ManCrush: Sean-James Murphy
We caught up with actor and model Sean-James Murphy to talk about nicknames, standing out in a crowd, and embracing his ginger hair.
What made you want to be part of the Red Hot project?
From the very first calendar back in 2014, I wanted to be part of the project. I thought its mission to re-brand the ginger male stereotype was desperately needed!
Being an actor, I’m used to a certain level of rejection, but shortly after the first calendar came out, I was rejected from a big role because of my colouring. One producer loudly proclaimed mid-way through a callback audition — “Yeah but, a redhead love interest, well, that’s just is not believable…” to which the room nodded in earnest agreement.
Does being a red-head help you to stand out in a crowd?
Absolutely! Being a very tall red head, with glowing pale skin, I’m always easy to find – be it a crowded music festival or a low-light environment. I tend to stand out.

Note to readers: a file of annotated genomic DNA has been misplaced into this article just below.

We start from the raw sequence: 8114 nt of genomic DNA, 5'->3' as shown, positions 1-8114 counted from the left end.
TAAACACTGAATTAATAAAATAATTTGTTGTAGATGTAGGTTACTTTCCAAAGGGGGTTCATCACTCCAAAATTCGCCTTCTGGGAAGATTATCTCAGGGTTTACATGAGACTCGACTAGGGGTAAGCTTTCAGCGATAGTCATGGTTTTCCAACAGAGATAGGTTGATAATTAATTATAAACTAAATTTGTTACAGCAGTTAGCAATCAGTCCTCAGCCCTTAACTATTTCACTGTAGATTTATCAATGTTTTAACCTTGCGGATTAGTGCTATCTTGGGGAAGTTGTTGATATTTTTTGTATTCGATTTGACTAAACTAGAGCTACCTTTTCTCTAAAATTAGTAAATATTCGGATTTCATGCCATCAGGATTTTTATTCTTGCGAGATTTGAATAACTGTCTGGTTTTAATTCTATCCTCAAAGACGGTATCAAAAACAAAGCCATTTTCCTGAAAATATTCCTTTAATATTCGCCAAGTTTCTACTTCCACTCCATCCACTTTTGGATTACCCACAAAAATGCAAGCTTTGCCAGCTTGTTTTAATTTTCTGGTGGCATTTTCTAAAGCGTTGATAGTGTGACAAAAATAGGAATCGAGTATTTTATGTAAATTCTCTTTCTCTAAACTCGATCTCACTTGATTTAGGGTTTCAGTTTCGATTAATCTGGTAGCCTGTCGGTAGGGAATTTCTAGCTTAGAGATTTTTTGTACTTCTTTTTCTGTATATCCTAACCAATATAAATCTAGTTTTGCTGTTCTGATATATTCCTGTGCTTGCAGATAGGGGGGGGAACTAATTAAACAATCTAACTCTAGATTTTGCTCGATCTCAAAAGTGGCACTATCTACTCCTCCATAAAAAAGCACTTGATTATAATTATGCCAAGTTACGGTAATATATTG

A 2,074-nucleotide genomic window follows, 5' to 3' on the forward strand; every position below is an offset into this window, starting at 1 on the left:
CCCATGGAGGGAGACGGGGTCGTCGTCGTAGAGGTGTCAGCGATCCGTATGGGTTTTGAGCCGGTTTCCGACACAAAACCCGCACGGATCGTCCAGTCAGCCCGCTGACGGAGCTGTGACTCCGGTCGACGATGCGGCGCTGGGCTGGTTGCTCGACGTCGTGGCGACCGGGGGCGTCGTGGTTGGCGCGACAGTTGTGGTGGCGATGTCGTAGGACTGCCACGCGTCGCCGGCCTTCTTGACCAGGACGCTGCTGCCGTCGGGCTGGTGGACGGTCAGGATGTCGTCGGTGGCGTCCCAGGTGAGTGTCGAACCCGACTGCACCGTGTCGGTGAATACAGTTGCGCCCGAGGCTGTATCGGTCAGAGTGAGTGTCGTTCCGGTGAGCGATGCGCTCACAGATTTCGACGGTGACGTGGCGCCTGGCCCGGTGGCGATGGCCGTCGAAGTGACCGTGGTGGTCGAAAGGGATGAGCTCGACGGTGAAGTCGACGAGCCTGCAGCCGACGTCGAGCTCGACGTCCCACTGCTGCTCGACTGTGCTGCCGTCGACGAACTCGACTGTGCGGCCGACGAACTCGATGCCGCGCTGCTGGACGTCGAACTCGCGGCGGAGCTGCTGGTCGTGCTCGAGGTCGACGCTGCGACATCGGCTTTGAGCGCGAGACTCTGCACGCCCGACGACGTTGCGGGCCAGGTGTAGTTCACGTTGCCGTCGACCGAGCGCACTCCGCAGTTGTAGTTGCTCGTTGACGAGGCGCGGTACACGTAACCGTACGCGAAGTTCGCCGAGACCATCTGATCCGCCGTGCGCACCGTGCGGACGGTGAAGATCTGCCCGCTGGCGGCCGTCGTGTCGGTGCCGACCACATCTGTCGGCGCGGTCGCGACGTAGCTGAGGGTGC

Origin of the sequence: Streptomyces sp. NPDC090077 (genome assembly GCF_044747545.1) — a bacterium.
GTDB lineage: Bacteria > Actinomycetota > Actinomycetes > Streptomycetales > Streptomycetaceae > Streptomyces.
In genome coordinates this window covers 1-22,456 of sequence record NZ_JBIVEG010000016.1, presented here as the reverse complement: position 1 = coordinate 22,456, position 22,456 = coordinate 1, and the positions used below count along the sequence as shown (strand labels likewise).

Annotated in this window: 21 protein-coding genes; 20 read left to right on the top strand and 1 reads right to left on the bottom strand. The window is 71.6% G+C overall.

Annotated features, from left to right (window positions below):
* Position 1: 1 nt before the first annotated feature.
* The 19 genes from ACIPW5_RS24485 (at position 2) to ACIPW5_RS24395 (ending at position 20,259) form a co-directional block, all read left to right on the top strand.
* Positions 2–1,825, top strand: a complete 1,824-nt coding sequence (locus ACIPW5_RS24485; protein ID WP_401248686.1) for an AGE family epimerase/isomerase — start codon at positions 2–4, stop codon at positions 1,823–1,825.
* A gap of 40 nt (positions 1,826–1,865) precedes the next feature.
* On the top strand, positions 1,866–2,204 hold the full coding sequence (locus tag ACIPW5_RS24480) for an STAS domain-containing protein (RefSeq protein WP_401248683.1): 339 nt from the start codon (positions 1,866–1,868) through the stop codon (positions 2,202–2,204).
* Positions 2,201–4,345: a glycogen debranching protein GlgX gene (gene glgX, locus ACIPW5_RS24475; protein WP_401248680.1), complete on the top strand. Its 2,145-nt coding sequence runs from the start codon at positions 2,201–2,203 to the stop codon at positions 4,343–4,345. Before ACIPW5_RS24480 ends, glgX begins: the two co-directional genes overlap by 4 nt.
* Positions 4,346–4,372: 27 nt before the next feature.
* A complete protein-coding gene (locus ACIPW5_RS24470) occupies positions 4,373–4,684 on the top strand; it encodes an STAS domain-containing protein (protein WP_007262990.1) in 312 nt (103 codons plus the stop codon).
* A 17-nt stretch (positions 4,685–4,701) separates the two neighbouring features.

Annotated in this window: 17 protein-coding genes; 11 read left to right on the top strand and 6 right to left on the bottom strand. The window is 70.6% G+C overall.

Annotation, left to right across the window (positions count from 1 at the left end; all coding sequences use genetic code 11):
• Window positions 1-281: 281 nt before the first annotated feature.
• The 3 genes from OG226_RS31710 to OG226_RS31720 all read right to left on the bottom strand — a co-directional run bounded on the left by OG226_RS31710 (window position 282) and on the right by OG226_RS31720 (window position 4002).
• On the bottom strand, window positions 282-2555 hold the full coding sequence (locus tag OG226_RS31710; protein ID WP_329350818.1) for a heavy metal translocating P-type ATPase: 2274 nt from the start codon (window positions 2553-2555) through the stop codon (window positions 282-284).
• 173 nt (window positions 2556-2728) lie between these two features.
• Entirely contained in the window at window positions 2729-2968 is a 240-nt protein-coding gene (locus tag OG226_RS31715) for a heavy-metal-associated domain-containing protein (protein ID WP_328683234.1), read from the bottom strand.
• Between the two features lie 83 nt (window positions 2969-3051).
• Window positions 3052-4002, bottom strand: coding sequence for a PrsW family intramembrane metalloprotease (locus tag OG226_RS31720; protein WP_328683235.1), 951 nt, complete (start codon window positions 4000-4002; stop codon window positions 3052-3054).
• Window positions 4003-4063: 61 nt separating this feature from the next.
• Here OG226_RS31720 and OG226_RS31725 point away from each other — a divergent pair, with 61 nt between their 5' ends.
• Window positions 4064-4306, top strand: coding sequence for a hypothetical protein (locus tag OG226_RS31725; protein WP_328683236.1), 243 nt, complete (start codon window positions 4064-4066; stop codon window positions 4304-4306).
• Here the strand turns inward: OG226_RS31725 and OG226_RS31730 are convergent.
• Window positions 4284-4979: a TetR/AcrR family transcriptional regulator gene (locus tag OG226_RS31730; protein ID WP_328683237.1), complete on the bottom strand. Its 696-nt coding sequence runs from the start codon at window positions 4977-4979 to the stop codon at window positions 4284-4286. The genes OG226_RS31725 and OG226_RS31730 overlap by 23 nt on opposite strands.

There is one exception – when I’m back in Ireland with my aggressively ginger family. The ginger gene runs very strong in the Murphy family. I’m tiny next to the strong ginger women of the Murphy family.
Ever been picked on or made fun of because of your red hair?
Being teased about my hair and freckles was the one constant of my childhood! I was repeatedly called Fanta Pants – which was particularly hurtful at the time.
Eventually I learned to laugh it off, and then later I learned to defend myself with witty comebacks. Every redhead I know has a good sense of humour. I think, in part, it’s because we look different growing up, and it often takes some time for us to mature into our looks. We tend to not take ourselves too seriously.
The risk is those insults – or the ‘fun’ people have over our appearance – leaves us with a lot of internalised shame about those things that make us different. I know that I used to hate the way I looked, but thanks to some of Hollywood’s most patient therapists, I now know that there’s a big difference between being part of the joke, and actually feeling like I am a joke.